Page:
Home / US / McConnell’s court seat occupation plan carries electoral risks and rewards

McConnell’s court seat occupation plan carries electoral risks and rewards



WASHINGTON – Senate Majority Leader Mitch McConnell has made it clear that Republicans intend to fill the Supreme Court position as soon as possible, even if party strategists acknowledge doing so will endanger GOP incumbents in blue-shaded states like Colorado and Maine could harm.

The fast-paced, high-stakes battle on the eve of the elections has the potential to conflict with Mr. McConnell’s top priorities – confirming conservative judges and protecting his Senate majority. But for Mr. McConnell and other Republican senators, the chance to replace a liberal judiciary with a conservative one in the nation’s highest court is an opportunity that cannot be missed regardless of the political risks, said Josh Holmes, former chief of staff and campaign manager for Mr. McConnell.

“Most of them believe that this is the enduring legacy of Trump̵

7;s first term,” said Holmes.

Mr McConnell sees his role in steering a volatile confirmation process on the eve of the election as as important as anything he has ever done in the Senate, said Mr Holmes. “He believes this will be the toughest affirmation battle they have ever had. But he kind of enjoys it. “

About 90 minutes after the news that Judge Ruth Bader Ginsburg had died just over six weeks after election day, Mr McConnell issued a statement clarifying that he would ensure that Mr Trump’s candidate for the seat was one Receives vote in the Senate. Democrats were furious because Mr McConnell blocked former President Obama’s decision in court, Merrick Garland, after the death of Justice Antonin Scalia eleven months before the 2016 election.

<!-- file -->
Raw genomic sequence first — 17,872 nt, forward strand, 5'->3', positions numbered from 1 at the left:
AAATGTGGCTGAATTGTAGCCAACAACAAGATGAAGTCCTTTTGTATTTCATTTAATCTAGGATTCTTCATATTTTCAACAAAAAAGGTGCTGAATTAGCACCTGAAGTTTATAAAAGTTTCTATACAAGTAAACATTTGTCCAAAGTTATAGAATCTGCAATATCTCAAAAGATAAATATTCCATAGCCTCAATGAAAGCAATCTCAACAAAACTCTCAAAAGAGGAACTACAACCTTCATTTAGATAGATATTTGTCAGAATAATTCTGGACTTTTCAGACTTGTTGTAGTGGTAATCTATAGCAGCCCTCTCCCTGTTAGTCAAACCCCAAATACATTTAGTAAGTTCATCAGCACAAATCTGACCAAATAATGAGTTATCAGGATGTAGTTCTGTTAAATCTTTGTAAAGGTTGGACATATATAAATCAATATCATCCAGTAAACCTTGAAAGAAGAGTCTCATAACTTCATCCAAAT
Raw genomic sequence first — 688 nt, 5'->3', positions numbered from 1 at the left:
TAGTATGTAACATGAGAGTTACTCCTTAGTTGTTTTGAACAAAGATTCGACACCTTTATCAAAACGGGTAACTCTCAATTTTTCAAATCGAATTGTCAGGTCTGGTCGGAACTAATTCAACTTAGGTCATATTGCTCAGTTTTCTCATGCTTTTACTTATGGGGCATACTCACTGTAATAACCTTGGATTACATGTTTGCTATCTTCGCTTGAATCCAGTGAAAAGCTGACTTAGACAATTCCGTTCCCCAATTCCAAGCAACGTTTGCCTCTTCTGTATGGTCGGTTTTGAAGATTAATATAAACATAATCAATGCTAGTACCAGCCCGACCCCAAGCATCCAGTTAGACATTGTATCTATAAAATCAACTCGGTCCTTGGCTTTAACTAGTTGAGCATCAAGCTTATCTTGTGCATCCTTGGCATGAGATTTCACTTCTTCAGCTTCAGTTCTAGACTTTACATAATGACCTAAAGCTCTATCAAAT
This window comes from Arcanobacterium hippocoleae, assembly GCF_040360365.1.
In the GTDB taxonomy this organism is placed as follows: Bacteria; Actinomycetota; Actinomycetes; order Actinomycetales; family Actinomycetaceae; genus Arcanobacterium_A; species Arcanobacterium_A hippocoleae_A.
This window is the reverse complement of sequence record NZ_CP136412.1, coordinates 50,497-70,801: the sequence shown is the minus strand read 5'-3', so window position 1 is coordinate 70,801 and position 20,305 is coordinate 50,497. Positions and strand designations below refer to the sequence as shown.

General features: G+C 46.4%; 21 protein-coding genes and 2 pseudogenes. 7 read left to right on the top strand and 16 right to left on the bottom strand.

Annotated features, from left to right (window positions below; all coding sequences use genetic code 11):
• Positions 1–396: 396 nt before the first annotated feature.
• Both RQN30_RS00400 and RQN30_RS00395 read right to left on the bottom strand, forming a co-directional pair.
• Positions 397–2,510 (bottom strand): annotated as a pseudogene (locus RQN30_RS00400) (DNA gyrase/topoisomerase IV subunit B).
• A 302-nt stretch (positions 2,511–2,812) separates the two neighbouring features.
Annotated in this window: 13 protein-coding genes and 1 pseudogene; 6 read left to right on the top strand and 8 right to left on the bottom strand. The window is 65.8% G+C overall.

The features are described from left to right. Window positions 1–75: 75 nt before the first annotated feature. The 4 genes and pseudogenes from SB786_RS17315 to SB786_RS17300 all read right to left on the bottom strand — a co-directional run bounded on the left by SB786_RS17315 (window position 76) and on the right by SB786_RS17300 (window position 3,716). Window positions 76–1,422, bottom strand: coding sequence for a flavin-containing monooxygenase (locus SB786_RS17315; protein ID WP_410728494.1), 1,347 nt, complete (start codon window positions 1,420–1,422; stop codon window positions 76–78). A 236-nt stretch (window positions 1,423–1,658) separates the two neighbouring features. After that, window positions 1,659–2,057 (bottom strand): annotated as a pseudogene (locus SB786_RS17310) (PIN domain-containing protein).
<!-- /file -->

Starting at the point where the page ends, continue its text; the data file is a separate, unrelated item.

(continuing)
Democrats wept hypocrisy. But Mr McConnell argued, as he pointed out in a prescient speech in Kentucky in May 2019, that the situation is different than it was four years ago, with the GOP now controlling both the Senate and the White House. So far, he has succeeded in quickly cementing the support of all but two GOP senators, at least in public, in order to advance the confirmation process for President Trump’s candidate. Prior to Mr. Trump’s selection of Amy Coney Barrett, a Conservative Indiana judge, Mr. McConnell was in frequent contact with Mr. Trump and advised him that she was the best-known potential candidate in his caucus.

The politics of the upcoming battle at the Supreme Court will focus on what the verification process will ultimately look like, Republican strategists say. When it gets particularly nasty or personal, it has the potential to change public opinion in any meaningful way that they hope would help the GOP.

President Trump officially nominated Amy Coney Barrett on Saturday to fill the vacant Supreme Court seat that the late Judge Ruth Bader Ginsburg has left. Photo: Carlos Barria / Reuters

Mr McConnell said in a tweet Thursday night that he expected the Democrats to dub their hand once the candidate is announced.